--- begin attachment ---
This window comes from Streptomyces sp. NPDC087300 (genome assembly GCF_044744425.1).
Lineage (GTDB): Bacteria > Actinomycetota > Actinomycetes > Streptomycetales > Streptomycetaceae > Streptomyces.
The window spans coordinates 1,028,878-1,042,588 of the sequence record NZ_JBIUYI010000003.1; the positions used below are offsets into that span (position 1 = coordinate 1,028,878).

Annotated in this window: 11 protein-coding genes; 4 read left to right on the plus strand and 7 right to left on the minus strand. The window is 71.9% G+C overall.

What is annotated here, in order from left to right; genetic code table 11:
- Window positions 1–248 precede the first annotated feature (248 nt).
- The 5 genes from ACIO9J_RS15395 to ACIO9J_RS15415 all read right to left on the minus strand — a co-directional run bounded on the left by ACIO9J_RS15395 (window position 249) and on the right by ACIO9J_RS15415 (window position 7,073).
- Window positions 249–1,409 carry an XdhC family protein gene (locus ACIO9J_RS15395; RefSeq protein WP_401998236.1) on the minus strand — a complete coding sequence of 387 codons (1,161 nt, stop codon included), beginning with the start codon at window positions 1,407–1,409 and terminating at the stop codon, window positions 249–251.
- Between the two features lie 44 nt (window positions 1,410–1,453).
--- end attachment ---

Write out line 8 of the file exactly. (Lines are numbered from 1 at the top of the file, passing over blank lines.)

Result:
- Window positions 249–1,409 carry an XdhC family protein gene (locus ACIO9J_RS15395; RefSeq protein WP_401998236.1) on the minus strand — a complete coding sequence of 387 codons (1,161 nt, stop codon included), beginning with the start codon at window positions 1,407–1,409 and terminating at the stop codon, window positions 249–251.